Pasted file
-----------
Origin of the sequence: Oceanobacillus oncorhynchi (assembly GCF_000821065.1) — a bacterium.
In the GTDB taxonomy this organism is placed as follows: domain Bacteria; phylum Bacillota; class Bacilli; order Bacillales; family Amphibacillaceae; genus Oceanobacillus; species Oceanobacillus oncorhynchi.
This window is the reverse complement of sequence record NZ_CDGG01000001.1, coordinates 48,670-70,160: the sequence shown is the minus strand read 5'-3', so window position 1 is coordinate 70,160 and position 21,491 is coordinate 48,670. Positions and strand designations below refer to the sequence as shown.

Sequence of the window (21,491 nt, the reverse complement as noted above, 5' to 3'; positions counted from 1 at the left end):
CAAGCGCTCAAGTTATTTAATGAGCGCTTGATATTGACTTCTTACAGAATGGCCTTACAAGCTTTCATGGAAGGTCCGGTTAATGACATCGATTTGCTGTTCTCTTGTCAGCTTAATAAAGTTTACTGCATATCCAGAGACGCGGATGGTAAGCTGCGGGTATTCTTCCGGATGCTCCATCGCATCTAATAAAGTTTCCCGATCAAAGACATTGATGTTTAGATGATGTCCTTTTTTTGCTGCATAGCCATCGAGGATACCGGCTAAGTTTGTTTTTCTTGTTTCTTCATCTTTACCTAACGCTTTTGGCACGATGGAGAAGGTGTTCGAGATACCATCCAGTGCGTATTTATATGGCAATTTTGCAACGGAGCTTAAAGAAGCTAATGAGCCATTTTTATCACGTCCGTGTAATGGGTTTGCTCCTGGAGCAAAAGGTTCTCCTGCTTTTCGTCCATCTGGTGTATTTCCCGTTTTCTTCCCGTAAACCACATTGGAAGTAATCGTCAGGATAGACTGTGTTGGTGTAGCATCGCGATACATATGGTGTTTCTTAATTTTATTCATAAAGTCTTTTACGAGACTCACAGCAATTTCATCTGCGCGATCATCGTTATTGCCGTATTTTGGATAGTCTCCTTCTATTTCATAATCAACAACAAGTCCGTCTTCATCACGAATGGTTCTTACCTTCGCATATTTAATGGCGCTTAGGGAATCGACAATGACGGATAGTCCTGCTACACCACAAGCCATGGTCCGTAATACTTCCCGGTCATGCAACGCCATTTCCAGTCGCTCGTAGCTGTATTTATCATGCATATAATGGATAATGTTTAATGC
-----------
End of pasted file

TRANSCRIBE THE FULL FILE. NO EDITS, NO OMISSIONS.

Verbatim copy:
Origin of the sequence: Oceanobacillus oncorhynchi (assembly GCF_000821065.1) — a bacterium.
In the GTDB taxonomy this organism is placed as follows: domain Bacteria; phylum Bacillota; class Bacilli; order Bacillales; family Amphibacillaceae; genus Oceanobacillus; species Oceanobacillus oncorhynchi.
This window is the reverse complement of sequence record NZ_CDGG01000001.1, coordinates 48,670-70,160: the sequence shown is the minus strand read 5'-3', so window position 1 is coordinate 70,160 and position 21,491 is coordinate 48,670. Positions and strand designations below refer to the sequence as shown.

Sequence of the window (21,491 nt, the reverse complement as noted above, 5' to 3'; positions counted from 1 at the left end):
CAAGCGCTCAAGTTATTTAATGAGCGCTTGATATTGACTTCTTACAGAATGGCCTTACAAGCTTTCATGGAAGGTCCGGTTAATGACATCGATTTGCTGTTCTCTTGTCAGCTTAATAAAGTTTACTGCATATCCAGAGACGCGGATGGTAAGCTGCGGGTATTCTTCCGGATGCTCCATCGCATCTAATAAAGTTTCCCGATCAAAGACATTGATGTTTAGATGATGTCCTTTTTTTGCTGCATAGCCATCGAGGATACCGGCTAAGTTTGTTTTTCTTGTTTCTTCATCTTTACCTAACGCTTTTGGCACGATGGAGAAGGTGTTCGAGATACCATCCAGTGCGTATTTATATGGCAATTTTGCAACGGAGCTTAAAGAAGCTAATGAGCCATTTTTATCACGTCCGTGTAATGGGTTTGCTCCTGGAGCAAAAGGTTCTCCTGCTTTTCGTCCATCTGGTGTATTTCCCGTTTTCTTCCCGTAAACCACATTGGAAGTAATCGTCAGGATAGACTGTGTTGGTGTAGCATCGCGATACATATGGTGTTTCTTAATTTTATTCATAAAGTCTTTTACGAGACTCACAGCAATTTCATCTGCGCGATCATCGTTATTGCCGTATTTTGGATAGTCTCCTTCTATTTCATAATCAACAACAAGTCCGTCTTCATCACGAATGGTTCTTACCTTCGCATATTTAATGGCGCTTAGGGAATCGACAATGACGGATAGTCCTGCTACACCACAAGCCATGGTCCGTAATACTTCCCGGTCATGCAACGCCATTTCCAGTCGCTCGTAGCTGTATTTATCATGCATATAATGGATAATGTTTAATGC